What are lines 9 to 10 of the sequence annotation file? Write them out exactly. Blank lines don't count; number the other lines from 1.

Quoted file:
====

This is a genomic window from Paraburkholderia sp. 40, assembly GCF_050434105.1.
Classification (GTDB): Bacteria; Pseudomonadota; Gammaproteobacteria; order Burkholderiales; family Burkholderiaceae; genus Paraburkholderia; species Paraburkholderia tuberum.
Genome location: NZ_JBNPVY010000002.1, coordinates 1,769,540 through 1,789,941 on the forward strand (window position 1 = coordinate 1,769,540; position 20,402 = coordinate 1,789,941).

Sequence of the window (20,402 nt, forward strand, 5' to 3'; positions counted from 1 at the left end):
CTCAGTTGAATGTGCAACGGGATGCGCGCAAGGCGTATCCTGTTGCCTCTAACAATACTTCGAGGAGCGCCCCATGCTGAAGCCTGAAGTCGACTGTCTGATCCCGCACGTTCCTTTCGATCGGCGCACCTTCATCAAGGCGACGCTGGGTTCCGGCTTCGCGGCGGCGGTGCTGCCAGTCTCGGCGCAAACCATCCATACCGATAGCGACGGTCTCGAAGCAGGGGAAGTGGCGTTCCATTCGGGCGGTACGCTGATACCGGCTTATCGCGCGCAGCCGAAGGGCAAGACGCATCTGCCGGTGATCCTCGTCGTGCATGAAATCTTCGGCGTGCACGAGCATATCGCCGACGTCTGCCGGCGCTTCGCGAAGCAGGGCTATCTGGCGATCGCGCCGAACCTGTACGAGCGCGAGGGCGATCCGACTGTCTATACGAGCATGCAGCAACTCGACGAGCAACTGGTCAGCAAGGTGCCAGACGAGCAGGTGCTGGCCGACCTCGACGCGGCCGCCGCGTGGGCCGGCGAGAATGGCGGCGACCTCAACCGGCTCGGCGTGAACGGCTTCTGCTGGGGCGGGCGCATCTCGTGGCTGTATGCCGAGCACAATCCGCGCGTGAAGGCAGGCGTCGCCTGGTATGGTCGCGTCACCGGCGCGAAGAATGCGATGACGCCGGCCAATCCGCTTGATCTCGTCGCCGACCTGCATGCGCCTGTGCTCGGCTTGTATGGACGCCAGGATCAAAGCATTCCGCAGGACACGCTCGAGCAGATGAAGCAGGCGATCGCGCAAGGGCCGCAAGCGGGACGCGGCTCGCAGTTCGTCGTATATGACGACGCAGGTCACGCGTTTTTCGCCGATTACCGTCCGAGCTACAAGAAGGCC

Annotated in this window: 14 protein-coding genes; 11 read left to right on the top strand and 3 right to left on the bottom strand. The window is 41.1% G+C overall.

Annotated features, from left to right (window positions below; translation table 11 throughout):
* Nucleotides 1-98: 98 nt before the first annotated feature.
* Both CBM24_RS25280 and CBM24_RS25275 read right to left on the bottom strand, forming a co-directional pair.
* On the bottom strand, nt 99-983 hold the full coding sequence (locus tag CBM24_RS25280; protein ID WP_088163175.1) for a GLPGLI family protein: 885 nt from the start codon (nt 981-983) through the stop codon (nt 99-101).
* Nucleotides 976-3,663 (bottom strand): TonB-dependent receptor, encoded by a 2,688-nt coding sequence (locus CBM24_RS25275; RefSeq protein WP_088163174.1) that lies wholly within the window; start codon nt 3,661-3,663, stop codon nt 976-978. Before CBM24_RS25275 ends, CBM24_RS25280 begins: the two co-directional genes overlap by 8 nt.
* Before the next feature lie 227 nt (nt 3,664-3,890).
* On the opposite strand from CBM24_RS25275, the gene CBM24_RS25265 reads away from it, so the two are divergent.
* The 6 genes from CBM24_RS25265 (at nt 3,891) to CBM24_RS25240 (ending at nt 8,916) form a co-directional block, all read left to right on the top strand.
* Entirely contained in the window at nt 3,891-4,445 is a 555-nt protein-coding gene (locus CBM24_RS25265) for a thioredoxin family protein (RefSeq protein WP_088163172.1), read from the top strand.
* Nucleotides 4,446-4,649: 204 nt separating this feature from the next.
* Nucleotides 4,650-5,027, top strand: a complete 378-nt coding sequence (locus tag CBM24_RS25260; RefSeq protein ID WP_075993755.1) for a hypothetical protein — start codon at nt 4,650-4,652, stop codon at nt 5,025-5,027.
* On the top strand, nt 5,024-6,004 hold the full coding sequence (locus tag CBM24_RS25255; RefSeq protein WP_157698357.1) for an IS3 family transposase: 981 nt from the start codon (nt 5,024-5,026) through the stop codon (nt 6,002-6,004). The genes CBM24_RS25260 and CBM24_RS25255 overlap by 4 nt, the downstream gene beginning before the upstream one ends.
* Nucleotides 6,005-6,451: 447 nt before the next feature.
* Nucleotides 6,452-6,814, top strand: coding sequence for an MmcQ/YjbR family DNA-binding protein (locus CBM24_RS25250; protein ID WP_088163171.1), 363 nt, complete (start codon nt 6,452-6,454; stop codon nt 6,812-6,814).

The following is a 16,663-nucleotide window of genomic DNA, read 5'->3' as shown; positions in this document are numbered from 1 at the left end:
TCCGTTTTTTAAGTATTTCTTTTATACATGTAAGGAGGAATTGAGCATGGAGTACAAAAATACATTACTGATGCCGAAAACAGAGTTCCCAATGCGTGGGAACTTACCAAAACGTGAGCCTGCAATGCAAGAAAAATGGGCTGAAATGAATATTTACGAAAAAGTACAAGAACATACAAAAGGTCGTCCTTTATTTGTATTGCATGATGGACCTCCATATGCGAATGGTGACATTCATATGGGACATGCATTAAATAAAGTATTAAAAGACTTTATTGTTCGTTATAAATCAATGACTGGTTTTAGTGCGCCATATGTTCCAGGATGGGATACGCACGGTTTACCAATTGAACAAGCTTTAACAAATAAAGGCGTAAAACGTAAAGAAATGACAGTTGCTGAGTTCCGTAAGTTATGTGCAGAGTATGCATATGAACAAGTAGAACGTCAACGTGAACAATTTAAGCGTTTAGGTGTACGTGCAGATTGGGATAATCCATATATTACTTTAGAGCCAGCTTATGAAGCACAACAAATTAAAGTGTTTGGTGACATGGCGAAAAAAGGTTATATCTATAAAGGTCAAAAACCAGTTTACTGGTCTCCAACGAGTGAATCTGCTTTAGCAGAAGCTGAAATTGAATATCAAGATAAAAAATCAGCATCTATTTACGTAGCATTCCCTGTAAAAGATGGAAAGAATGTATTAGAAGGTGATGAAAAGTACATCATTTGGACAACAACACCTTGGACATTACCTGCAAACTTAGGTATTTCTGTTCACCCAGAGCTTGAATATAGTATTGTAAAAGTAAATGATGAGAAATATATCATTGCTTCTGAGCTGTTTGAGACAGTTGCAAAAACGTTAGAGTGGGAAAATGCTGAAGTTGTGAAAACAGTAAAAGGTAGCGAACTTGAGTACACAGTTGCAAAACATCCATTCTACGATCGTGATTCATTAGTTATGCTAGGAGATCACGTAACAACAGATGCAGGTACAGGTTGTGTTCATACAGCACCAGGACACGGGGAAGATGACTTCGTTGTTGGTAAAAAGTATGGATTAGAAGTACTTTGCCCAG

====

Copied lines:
* Both CBM24_RS25280 and CBM24_RS25275 read right to left on the bottom strand, forming a co-directional pair.
* On the bottom strand, nt 99-983 hold the full coding sequence (locus tag CBM24_RS25280; protein ID WP_088163175.1) for a GLPGLI family protein: 885 nt from the start codon (nt 981-983) through the stop codon (nt 99-101).